There are several different ways people with diabetes can manage their food intake to keep their blood glucose (sugar) within their target range and one such method is 'carbohydrate counting'. Carbohydrate, or carb counting is a method of calculating grams of carbohydrate consumed at meals and snacks. Foods that contain carb have the greatest effect on blood glucose compared to foods that contain protein or fat. Before starting any new treatment or meal plan, you should always consult with your diabetes care professional.



What are the benefits of counting carbs?

 Counting carbohydrates is a good solution for many people with diabetes. Once you learn how to count carbs, you’ll find it easier to fit a wide variety of foods into your meal plan, including combination foods such as those in frozen dinners. For example, by checking the grams of total carbohydrate on the Nutrition Facts label  on a frozen dinner, you can figure out how to fit the dinner into your carb allotment for a particular meal.  Many people find carb counting to be much easier than using a more traditional exchange meal plan.

Another benefit of counting carbohydrates is that it can bring tighter control over your glucose readings. Being as precise as possible with your carb intake and medication will help you better manage your blood glucose after meals. 

Lastly, if you take mealtime insulin, counting carbohydrates allows you to decide how much carb you want to eat at a meal, rather than having to eat a certain amount of carbohydrates, even if you do not want to.


Who can use carbohydrate counting?

Carbohydrate counting can be used by anyone with diabetes, not just people taking insulin.

This method is also useful for people who are using more intensive methods of adjusting insulin to control diabetes. The amount of meal and snack carbohydrate is adjusted based on the pre-meal blood glucose reading. Depending on the reading, more or less carbohydrate may be eaten. Likewise, insulin may be adjusted based on what the person wants to eat. For example, if you want to eat a much larger meal than usual, carb counting can help you determine how much extra insulin to take.

The following is an explanation of how to use carbohydrate counting. Print these pages and discuss them with your nurse educator, dietitian or physician at your next visit.


Tools of the Trade

1.      The first step in carb counting is to have a meal plan.  A meal plan is a guide that helps you figure out how much carb, protein and fat to eat at meals and snacks each day.  If you don’t have a meal plan, meet with a registered dietitian.


2.      Step two involves learning which foods contain carbohydrate. Most people know that starchy foods, such as bread, pasta and cereal contain carbs.  But other food   groups, such as fruit, milk and desserts and sweets, have carbs, too.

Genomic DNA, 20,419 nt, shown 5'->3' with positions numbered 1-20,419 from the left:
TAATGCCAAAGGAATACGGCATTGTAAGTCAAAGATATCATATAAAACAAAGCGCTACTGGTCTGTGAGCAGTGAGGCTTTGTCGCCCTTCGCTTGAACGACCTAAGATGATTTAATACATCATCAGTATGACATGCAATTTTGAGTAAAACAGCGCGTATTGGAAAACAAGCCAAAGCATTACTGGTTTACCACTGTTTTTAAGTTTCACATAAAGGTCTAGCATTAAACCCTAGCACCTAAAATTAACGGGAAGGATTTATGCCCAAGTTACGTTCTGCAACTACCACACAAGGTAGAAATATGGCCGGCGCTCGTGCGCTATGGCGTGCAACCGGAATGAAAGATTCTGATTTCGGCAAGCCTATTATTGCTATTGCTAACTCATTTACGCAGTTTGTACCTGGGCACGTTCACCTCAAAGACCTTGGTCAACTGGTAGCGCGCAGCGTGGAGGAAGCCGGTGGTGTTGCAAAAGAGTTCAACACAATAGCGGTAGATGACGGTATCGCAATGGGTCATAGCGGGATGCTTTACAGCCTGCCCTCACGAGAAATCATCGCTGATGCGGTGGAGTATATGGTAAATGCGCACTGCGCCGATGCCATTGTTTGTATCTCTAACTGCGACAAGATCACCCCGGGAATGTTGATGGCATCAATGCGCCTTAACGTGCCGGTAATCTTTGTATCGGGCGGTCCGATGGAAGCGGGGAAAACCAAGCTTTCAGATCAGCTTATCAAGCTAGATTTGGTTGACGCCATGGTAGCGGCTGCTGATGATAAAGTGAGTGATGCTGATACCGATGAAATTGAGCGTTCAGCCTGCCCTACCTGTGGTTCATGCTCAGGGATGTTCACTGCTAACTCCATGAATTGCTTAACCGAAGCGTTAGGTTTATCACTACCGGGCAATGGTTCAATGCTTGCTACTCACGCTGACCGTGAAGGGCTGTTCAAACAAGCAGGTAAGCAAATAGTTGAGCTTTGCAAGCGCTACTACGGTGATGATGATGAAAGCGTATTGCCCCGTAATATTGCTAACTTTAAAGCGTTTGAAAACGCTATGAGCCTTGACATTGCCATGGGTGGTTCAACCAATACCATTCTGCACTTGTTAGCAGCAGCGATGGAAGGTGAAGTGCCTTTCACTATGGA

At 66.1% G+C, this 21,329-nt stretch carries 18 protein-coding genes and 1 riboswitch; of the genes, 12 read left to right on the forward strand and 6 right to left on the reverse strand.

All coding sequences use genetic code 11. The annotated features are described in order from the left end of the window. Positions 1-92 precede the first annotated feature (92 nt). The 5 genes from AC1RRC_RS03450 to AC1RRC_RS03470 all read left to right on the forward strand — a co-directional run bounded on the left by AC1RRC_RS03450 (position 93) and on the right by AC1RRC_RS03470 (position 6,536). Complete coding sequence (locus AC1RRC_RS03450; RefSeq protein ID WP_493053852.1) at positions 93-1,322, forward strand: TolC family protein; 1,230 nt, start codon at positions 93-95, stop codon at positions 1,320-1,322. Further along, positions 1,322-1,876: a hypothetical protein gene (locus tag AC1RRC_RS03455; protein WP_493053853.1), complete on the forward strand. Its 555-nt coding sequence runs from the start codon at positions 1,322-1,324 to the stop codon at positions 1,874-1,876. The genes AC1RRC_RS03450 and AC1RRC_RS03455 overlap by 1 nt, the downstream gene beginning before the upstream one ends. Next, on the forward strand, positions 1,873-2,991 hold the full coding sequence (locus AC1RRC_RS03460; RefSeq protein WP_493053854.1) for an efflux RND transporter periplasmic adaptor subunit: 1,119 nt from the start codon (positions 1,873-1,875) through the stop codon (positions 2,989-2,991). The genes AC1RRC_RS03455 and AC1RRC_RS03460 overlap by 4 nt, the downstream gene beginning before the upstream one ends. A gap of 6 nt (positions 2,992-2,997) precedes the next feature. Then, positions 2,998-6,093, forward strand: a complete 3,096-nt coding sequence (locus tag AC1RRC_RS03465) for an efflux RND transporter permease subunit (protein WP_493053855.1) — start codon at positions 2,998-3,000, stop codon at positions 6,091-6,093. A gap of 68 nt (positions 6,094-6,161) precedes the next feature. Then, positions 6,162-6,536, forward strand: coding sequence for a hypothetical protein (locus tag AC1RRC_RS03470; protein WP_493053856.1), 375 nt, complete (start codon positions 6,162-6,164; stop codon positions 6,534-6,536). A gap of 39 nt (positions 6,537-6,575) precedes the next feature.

There are three main ways to learn about carbs in foods:

     Ask for a food choice list from your dietitian

      Learn how to read the Nutrition Facts Label

     Purchase a food counts book that provides the number of grams of carb in various foods


3.      Measuring tools.  In order to accurately count carbs, you’ll need to be accurate with the portion sizes of foods that you eat.  Invest in a food scale to weigh foods such as fruit and bread.  Use measuring cups to measure cereal, pasta and rice, and use liquid measuring cups for carb-containing beverages such as milk, juice and energy drinks.



Fortunately, there are many resources available to help you with carb counting  Below are a few to consider:


      Staying Healthy with Diabetes:  Nutrition & Meal Planning (Joslin Diabetes Center)

     Choose Your Foods:  Exchange Lists for Diabetes (American Diabetes Association)

     Complete Guide to Carb Counting (American Diabetes Association)

    The Calorie King Calorie Fat & Carbohydrate Counter (Alan Borushek)

   The Diabetes Carbohydrate & Fat Gram Guide (Lea Ann Holzmeister)


Step 1: Know your meal plan

Indicate on the chart below the number of servings from each food group planned as part of your meal plan. The last row will be completed in Step 2.

 1 cup oatmeal with 1 cup milk = ______grams of carbohydrates

Look back at your meal plan in Step 1. Total up the number of grams of carbohydrate for each meal and snack and write the totals in the last row. It is more important to know your carbohydrate allowance for each meal and snack than it is to know your total for the day. The amount of carbohydrates eaten at each meal should remain consistent (unless you learn to adjust your insulin for a change in the amount of carbohydrates eaten).

Step 3: Using carbohydrate counting in meal planning

Here is an example to show how carbohydrate counting can make meal planning easier. Let's say your dinner meal plan contains 5 carbohydrate servings or 75 grams of carbohydrates. (This is based on a meal plan of 3 starch servings, 4 protein, 1 vegetable, 1 fruit, 1 milk and 3 fat.) The label on a frozen dinner of beef enchiladas says it contains 62 grams of carbohydrate. Instead of calculating how many exchanges that converts to, just figure out how many more grams of carbohydrates you need to meet your 75 gram total. Add about 15 more grams of carbohydrates (one serving of fruit or milk, for example) and you have almost matched your total.


The final word on carbohydrate counting

Counting carbohydrates allows flexibility in your meal plan, but you can't abandon your meal plan and eat as many carbohydrates as you desire. Keep in mind your overall goals--to keep your carb intake at a certain amount each day, and keep your glucose as close to normal as possible--and you'll do well. Remember to consult your healthcare team before making any of the changes discussed here.


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